In reducing greenhouse gases countries have put into place various schemes such as the “Emissions Trading Scheme” and the “Direct Action Plan“. But how does an emissions trading scheme (ETS) or a direct action plan work and how do they affect you? Do they both relate to carbon emission trading?
Each country applying an emissions trading scheme tinkers with it’s implementation but in essence it is supposed to penalize the heavy polluters and reward those companies that reduce their emissions. But does it work? Read about my opinion later in this article.
With an emissions trading scheme a country sets a cap on the total emissions allowed to reduce the level down to a set amount in a certain time. For example, Australia has set it at a 5% reduction from 2005 levels by 2020. Each segment of industry, services etc are then given an individual cap. This is because some are heavy producers of carbon gases and others less so. For each segment that reduces their emissions below the cap they are given a carbon credit. For those that that do not reduce their emissions down to the cap or increase them then they are penalized. This is where the trading comes in.
Those companies that have carbon credits can sell their credits to the polluters which they can use to offset their penalties. But! The overall country cap has still to be maintained. This means if a company reduces their carbon emissions below the cap by 10 tons of greenhouse gases they can trade to another company who may still be polluting at 10 tons above the cap. This cancels out the penalty or reduces if the amounts of greenhouse gases are still above the cap minus the credit. This means that they will be still penalized for the remainder unless they can trade credits from somewhere else. But they are still being penalized somewhat as they have to pay for the credits. The amount paid per ton of greenhouse gases is initially set by the government but can rise or fall depending on demand for credits.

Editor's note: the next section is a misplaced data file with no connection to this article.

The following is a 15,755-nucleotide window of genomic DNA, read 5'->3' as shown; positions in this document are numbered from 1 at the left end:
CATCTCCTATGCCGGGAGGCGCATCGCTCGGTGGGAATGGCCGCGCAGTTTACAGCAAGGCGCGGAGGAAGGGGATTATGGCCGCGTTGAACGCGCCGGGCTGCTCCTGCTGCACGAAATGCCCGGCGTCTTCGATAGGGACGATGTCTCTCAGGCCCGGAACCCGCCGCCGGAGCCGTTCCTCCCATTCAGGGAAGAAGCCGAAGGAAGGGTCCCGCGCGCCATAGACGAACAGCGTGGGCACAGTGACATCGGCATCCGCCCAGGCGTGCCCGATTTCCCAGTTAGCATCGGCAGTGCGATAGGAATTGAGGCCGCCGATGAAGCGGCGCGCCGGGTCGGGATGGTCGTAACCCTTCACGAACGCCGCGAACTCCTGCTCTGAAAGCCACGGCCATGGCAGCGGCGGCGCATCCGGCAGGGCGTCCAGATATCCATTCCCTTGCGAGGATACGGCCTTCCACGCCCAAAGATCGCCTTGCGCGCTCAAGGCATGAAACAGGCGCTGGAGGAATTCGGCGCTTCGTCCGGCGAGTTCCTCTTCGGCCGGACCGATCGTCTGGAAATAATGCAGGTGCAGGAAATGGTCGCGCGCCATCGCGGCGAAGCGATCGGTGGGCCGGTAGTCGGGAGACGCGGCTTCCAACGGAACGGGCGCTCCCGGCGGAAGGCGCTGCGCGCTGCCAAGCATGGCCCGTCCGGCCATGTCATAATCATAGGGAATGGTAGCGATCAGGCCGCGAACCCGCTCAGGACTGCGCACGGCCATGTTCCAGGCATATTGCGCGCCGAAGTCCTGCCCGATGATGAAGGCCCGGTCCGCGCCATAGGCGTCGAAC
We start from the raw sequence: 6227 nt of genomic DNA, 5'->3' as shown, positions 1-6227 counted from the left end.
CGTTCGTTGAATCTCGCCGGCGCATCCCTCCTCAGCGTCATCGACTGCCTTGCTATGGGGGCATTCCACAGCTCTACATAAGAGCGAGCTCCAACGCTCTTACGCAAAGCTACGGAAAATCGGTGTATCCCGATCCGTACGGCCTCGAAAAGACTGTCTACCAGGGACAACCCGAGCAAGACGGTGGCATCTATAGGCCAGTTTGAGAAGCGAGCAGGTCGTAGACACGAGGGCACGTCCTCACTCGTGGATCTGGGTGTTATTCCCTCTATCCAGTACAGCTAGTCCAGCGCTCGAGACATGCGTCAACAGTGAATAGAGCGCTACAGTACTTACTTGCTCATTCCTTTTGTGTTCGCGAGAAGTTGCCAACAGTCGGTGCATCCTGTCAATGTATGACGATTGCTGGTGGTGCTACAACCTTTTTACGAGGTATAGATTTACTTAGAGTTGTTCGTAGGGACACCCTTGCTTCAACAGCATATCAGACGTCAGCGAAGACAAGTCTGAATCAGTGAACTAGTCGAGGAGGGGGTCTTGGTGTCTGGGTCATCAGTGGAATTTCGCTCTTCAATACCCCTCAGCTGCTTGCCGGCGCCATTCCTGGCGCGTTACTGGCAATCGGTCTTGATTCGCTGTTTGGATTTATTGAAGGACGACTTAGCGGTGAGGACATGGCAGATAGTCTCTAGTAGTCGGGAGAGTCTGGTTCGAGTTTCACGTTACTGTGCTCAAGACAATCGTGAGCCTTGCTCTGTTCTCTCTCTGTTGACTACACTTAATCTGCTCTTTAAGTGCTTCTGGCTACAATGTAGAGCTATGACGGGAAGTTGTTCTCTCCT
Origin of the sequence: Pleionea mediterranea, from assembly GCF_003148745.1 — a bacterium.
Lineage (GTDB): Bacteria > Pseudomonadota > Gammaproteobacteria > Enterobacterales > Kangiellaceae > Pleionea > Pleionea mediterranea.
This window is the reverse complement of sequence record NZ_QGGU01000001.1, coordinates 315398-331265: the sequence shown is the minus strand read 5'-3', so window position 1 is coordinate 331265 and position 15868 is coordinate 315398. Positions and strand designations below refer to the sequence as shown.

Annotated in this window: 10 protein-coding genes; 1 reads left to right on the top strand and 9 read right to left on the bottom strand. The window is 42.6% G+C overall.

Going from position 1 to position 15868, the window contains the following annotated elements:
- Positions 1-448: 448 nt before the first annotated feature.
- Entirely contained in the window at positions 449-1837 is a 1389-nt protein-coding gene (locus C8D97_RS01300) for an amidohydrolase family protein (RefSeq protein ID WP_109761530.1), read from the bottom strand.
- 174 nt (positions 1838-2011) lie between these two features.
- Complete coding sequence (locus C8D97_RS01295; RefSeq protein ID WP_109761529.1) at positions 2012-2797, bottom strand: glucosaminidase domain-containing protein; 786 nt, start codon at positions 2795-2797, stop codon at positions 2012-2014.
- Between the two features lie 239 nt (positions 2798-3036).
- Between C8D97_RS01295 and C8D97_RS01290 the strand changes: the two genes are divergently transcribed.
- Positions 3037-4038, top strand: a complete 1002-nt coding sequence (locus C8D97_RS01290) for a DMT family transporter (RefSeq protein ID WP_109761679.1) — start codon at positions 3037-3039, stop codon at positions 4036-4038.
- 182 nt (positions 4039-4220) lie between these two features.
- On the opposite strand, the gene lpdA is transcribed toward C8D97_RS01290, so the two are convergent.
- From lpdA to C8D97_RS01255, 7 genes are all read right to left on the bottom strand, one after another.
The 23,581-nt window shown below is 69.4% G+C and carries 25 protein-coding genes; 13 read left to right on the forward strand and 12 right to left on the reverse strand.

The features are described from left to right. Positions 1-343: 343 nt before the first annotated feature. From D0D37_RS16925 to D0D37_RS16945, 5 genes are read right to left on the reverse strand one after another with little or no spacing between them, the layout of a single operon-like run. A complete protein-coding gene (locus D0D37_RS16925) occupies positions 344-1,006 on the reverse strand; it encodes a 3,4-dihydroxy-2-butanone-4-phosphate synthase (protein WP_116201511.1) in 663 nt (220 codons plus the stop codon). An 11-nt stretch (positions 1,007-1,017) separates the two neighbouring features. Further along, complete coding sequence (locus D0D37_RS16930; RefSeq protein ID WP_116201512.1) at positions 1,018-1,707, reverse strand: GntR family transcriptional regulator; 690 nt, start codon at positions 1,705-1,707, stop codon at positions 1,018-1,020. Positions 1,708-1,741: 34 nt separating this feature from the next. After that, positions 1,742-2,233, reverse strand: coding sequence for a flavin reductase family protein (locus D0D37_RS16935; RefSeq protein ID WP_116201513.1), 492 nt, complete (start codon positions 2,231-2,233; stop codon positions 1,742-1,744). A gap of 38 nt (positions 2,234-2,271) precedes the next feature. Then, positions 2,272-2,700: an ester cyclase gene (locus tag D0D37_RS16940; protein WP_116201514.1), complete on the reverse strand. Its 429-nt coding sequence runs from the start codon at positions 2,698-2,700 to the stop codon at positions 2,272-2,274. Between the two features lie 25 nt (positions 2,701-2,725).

So what does this mean for you? Well where I think this falls down is that these companies who are being penalized simply pass the costs of the emissions trading scheme onto you and me. This happened with the “Carbon Tax” introduced in Australia. The energy companies in particular simply passed the cost on to the consumer. So what’s the point.
Personally I think the emissions trading scheme penalties should be levied against profits with no allowance to pass it on to consumers.
One other type of scheme is the “Direct Action Plan” Unlike the emissions trading scheme, this type of plan is where the companies are paid to reduce carbon emissions.
With the direct action plan companies put forward what they want to implement to reduce their greenhouse gas emissions. The government pays them to do this. Where I think this falls down is that there is no way in which heavy polluters who have to undertake very costly upgrades will do so. It is unlikely that the cost to you and I can sustain that cost after all we are the taxpayers who have to pay for it. (again). Having to pay anything for a direct action plan means it is taking money away from other deserving things.
Below is shown where greenhouse gases are produced by the various segments of industry in Australia. These obviously vary country by country. It shows that Australia produces most from electricity production due to the fact that they are heavily dependant on coal fired power stations.
“Fugitive emissions” are those greenhouse gases emitted from pressurized equipment due to leaks. They also those released due to mining especially coal mining. You can find how other countries compare by clicking on “Greenhouse Gases”
If you would like to read in more details about ETS click on “Emissions Trading Detail”
Do you think the emissions trading scheme or a direct action plan is taking money away from plans such as renewable low emission energy projects where it would be better spent, after all there is nothing better than competition for cleaning up acts.
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